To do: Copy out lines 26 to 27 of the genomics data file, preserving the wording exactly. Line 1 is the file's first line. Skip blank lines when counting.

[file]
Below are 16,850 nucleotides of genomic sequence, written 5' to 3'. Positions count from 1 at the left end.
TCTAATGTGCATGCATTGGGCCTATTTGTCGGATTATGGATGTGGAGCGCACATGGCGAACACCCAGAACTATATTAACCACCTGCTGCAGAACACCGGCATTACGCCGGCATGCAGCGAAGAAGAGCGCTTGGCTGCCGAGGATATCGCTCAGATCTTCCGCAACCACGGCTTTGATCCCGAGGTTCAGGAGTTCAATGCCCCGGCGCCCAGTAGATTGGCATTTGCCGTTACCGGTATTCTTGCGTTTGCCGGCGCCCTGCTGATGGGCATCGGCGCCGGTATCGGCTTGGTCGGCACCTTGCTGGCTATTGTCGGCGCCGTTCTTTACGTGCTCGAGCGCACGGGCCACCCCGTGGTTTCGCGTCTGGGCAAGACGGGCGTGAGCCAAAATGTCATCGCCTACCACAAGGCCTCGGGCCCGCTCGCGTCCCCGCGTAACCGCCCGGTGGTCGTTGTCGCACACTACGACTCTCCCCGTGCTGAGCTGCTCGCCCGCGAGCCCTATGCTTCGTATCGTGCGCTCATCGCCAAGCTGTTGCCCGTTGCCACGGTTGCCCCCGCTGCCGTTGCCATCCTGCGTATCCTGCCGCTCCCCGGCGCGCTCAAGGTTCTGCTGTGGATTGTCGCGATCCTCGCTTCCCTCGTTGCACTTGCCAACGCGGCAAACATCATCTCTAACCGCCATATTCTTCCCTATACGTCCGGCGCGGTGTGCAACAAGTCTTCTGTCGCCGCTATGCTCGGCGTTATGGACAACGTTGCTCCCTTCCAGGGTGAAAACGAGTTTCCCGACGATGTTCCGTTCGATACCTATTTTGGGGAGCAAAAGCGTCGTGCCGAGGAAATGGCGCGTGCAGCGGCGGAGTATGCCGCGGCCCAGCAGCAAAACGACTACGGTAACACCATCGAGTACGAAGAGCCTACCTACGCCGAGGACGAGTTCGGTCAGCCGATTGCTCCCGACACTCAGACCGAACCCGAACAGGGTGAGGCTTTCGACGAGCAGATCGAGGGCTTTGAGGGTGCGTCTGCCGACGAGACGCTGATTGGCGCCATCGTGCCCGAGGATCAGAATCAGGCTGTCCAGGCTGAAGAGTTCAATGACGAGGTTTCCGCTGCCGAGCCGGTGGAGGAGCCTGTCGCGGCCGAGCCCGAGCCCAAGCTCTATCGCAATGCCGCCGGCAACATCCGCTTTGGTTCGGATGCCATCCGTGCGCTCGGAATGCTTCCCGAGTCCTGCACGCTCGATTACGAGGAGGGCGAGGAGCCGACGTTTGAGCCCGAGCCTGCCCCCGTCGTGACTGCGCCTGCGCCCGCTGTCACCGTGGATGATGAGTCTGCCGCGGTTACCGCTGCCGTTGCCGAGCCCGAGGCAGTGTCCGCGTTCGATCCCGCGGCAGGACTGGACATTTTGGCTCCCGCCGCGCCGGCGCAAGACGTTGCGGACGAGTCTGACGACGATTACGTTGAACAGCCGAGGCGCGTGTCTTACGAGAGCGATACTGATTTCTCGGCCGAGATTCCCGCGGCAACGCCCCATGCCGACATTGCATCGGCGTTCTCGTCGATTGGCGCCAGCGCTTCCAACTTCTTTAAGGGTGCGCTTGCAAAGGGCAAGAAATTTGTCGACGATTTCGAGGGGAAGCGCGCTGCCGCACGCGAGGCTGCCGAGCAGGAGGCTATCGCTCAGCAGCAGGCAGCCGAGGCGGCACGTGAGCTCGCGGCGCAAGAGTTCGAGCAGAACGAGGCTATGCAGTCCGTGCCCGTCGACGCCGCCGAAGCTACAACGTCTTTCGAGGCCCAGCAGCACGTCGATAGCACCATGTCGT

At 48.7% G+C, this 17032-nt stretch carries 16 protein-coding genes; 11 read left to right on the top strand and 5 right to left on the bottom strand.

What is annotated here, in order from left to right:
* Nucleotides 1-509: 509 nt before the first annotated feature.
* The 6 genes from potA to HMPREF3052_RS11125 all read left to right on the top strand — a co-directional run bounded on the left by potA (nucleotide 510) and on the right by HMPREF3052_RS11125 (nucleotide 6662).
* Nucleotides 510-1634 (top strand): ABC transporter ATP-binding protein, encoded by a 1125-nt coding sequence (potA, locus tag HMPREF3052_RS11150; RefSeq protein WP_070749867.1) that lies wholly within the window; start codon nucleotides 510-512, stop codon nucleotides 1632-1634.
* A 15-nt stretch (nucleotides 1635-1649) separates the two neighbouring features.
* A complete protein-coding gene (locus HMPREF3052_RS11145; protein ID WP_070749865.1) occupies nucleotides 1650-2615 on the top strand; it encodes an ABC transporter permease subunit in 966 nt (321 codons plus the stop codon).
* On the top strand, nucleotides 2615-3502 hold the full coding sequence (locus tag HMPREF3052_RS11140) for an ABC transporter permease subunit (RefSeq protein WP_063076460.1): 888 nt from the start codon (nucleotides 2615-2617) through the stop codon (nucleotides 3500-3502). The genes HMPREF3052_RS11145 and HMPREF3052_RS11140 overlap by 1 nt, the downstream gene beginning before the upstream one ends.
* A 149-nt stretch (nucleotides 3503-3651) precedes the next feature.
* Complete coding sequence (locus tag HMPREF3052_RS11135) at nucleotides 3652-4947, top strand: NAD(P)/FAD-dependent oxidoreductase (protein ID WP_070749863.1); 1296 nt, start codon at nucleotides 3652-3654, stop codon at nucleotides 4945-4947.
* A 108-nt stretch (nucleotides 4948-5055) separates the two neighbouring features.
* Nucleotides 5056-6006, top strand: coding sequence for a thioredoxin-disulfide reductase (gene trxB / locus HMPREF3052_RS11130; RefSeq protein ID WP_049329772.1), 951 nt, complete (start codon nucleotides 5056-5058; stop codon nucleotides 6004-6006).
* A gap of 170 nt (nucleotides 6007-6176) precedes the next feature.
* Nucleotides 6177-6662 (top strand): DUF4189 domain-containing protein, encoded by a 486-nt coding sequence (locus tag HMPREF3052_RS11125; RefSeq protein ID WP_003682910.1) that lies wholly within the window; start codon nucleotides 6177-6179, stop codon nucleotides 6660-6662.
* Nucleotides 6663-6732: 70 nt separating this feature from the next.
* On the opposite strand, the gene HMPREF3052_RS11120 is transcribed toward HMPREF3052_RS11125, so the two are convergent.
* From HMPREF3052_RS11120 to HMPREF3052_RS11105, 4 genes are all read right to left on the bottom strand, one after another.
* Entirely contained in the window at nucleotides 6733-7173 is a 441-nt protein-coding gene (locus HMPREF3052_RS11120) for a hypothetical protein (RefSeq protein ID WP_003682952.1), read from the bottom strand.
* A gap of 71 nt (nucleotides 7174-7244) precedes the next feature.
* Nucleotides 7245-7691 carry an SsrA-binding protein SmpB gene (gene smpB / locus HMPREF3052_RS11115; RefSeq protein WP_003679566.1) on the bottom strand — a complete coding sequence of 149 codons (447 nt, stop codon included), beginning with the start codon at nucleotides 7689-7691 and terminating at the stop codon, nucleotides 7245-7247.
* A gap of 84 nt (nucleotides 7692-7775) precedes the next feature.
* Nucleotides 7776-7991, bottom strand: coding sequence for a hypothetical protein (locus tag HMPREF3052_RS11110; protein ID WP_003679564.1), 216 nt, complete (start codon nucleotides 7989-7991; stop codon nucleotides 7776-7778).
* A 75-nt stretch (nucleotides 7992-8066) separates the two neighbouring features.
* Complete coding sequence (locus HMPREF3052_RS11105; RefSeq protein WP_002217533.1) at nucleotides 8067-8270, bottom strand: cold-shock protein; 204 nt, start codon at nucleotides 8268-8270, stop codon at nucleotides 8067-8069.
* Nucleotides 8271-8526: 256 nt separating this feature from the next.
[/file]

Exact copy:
* Complete coding sequence (locus HMPREF3052_RS11105; RefSeq protein WP_002217533.1) at nucleotides 8067-8270, bottom strand: cold-shock protein; 204 nt, start codon at nucleotides 8268-8270, stop codon at nucleotides 8067-8069.
* Nucleotides 8271-8526: 256 nt separating this feature from the next.